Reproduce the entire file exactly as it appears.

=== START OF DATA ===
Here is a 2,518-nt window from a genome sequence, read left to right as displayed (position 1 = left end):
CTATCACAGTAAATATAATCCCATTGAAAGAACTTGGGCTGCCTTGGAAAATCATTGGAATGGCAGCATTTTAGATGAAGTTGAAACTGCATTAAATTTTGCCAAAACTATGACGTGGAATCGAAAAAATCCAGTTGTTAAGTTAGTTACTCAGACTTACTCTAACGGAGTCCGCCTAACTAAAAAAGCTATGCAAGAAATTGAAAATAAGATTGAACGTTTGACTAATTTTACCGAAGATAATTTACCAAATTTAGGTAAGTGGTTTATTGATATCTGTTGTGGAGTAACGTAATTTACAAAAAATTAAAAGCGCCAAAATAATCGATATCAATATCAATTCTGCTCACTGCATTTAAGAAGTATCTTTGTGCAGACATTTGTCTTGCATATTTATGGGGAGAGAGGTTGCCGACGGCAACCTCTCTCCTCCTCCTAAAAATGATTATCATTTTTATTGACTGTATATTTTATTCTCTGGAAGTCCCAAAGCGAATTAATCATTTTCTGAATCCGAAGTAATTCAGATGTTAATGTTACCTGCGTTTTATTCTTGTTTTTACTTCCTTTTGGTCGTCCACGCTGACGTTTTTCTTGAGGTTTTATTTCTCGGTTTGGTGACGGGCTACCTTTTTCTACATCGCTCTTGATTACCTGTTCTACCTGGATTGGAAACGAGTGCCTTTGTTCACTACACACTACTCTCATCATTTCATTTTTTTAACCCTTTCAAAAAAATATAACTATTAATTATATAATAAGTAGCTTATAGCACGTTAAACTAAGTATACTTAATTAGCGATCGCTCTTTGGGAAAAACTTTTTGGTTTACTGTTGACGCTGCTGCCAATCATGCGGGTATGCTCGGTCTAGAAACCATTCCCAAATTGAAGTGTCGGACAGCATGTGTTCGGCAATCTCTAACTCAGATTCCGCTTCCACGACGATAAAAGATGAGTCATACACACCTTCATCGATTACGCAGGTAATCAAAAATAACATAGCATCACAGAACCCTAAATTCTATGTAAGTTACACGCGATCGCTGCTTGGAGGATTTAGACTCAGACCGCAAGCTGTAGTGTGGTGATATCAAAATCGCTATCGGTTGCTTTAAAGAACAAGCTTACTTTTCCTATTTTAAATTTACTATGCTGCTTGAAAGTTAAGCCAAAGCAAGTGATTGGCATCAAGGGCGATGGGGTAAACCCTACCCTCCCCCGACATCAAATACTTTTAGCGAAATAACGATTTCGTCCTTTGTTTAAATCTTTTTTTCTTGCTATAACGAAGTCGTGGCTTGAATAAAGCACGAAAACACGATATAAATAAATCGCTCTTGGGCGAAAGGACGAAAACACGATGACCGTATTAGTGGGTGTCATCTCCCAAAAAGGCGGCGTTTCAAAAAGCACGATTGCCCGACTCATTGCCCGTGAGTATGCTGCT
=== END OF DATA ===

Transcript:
Here is a 2,518-nt window from a genome sequence, read left to right as displayed (position 1 = left end):
CTATCACAGTAAATATAATCCCATTGAAAGAACTTGGGCTGCCTTGGAAAATCATTGGAATGGCAGCATTTTAGATGAAGTTGAAACTGCATTAAATTTTGCCAAAACTATGACGTGGAATCGAAAAAATCCAGTTGTTAAGTTAGTTACTCAGACTTACTCTAACGGAGTCCGCCTAACTAAAAAAGCTATGCAAGAAATTGAAAATAAGATTGAACGTTTGACTAATTTTACCGAAGATAATTTACCAAATTTAGGTAAGTGGTTTATTGATATCTGTTGTGGAGTAACGTAATTTACAAAAAATTAAAAGCGCCAAAATAATCGATATCAATATCAATTCTGCTCACTGCATTTAAGAAGTATCTTTGTGCAGACATTTGTCTTGCATATTTATGGGGAGAGAGGTTGCCGACGGCAACCTCTCTCCTCCTCCTAAAAATGATTATCATTTTTATTGACTGTATATTTTATTCTCTGGAAGTCCCAAAGCGAATTAATCATTTTCTGAATCCGAAGTAATTCAGATGTTAATGTTACCTGCGTTTTATTCTTGTTTTTACTTCCTTTTGGTCGTCCACGCTGACGTTTTTCTTGAGGTTTTATTTCTCGGTTTGGTGACGGGCTACCTTTTTCTACATCGCTCTTGATTACCTGTTCTACCTGGATTGGAAACGAGTGCCTTTGTTCACTACACACTACTCTCATCATTTCATTTTTTTAACCCTTTCAAAAAAATATAACTATTAATTATATAATAAGTAGCTTATAGCACGTTAAACTAAGTATACTTAATTAGCGATCGCTCTTTGGGAAAAACTTTTTGGTTTACTGTTGACGCTGCTGCCAATCATGCGGGTATGCTCGGTCTAGAAACCATTCCCAAATTGAAGTGTCGGACAGCATGTGTTCGGCAATCTCTAACTCAGATTCCGCTTCCACGACGATAAAAGATGAGTCATACACACCTTCATCGATTACGCAGGTAATCAAAAATAACATAGCATCACAGAACCCTAAATTCTATGTAAGTTACACGCGATCGCTGCTTGGAGGATTTAGACTCAGACCGCAAGCTGTAGTGTGGTGATATCAAAATCGCTATCGGTTGCTTTAAAGAACAAGCTTACTTTTCCTATTTTAAATTTACTATGCTGCTTGAAAGTTAAGCCAAAGCAAGTGATTGGCATCAAGGGCGATGGGGTAAACCCTACCCTCCCCCGACATCAAATACTTTTAGCGAAATAACGATTTCGTCCTTTGTTTAAATCTTTTTTTCTTGCTATAACGAAGTCGTGGCTTGAATAAAGCACGAAAACACGATATAAATAAATCGCTCTTGGGCGAAAGGACGAAAACACGATGACCGTATTAGTGGGTGTCATCTCCCAAAAAGGCGGCGTTTCAAAAAGCACGATTGCCCGACTCATTGCCCGTGAGTATGCTGCT